College Prep Writing
Certain verb forms may function as nouns, adjectives, or adverbs. The verb look-alikes are called verbals. Caution: Verbals can easily be confused with verbs, but they do not function as verbs.
Infinitive: to + verb
Contrary to a popular misunderstanding, an infinitive never functions as a verb.
• Infinitive noun
To travel is to learn.
Only the two underlined words in the following quote are verbs.
"To move, to breath, to fly, to float—to gain all while you give; to roam the roads of lands remote: To travel is to live." —Hans Christian Anderson
• Infinitive adjective
In the following example, to build modifies skills. To build tells what kind of skills and is an adjective.
He has the skills to build a computer from scratch.
• Infinitive adverb
In the following example, to help modifies the adjective happy.
We were happy to help.
The -ing form of a verb can be a gerund noun or a present participle adjective. Those verbals are underlined in the following examples.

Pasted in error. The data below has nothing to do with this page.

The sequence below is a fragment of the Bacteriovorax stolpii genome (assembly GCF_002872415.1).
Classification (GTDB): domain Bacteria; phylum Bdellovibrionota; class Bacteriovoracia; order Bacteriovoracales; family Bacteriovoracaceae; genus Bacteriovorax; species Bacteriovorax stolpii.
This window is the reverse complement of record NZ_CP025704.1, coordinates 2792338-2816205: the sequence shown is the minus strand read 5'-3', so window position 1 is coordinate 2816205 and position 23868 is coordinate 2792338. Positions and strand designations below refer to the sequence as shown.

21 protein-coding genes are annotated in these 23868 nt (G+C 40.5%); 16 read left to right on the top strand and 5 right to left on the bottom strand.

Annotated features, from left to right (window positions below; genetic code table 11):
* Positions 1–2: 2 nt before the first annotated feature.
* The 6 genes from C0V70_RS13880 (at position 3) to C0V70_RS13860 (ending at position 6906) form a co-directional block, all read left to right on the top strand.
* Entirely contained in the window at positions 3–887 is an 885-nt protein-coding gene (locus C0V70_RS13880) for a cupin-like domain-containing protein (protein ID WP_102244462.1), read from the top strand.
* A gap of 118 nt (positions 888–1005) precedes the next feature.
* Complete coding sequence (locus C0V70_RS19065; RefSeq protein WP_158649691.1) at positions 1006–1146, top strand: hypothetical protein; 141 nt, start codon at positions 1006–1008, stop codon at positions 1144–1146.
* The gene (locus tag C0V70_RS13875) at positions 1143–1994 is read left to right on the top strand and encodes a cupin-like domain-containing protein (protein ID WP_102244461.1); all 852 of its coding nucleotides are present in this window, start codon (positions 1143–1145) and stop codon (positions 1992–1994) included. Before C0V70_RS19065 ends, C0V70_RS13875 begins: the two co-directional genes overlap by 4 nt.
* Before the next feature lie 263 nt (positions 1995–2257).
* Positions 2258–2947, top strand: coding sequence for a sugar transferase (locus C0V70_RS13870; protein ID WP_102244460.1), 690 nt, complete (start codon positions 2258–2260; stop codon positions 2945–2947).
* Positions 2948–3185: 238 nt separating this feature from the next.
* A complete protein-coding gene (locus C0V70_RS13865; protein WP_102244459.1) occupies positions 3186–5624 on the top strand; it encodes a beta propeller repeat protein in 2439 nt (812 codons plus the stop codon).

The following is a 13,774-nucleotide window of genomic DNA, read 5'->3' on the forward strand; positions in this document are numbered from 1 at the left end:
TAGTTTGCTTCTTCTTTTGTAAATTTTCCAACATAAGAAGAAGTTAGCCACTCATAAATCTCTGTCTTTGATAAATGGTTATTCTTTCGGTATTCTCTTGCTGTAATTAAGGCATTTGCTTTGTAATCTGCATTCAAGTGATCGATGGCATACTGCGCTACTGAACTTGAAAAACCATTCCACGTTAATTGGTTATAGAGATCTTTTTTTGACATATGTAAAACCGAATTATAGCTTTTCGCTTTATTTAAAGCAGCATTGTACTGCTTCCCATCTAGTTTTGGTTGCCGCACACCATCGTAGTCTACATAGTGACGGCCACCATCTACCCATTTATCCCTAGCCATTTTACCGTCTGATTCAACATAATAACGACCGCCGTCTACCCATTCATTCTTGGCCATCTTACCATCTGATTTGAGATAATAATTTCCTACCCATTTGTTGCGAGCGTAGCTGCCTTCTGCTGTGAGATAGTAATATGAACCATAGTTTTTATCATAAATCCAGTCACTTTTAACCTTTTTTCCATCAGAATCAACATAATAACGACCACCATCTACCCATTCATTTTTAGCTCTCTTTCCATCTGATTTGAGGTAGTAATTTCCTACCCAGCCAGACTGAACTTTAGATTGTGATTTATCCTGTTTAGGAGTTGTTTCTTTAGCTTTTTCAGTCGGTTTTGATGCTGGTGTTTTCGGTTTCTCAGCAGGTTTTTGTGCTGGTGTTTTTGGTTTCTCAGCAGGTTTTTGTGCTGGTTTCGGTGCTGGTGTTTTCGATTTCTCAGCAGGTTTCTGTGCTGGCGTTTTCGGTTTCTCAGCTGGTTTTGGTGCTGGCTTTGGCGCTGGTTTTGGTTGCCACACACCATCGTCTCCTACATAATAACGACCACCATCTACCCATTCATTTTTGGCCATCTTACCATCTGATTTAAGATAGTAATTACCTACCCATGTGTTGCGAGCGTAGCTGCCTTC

• Gerund noun
Reading is an excellent pastime.
The swelling went down when we put an icepack on it.
• Present participle adjective
Present participles as adjectives are very common. Examples include interesting, troubling, and exciting. In the following examples, the adjective darkening modifies the noun clouds, and embarrassing modifies incident.
Darkening clouds changed our minds about the picnic.
I could not get the embarrassing incident out of my mind.
Most past participles end in -ed; examples are wanted, completed, undelivered, and painted. Other past participles are irregular verb forms, such as stolen, broken, frozen, written, and misunderstood. Burned and stolen are past participle adjectives in the following examples.
• Past participle adjective
Burned chicken is not my idea of a great outdoor barbecue.
The police called with the news that they had recovered my stolen bicycle.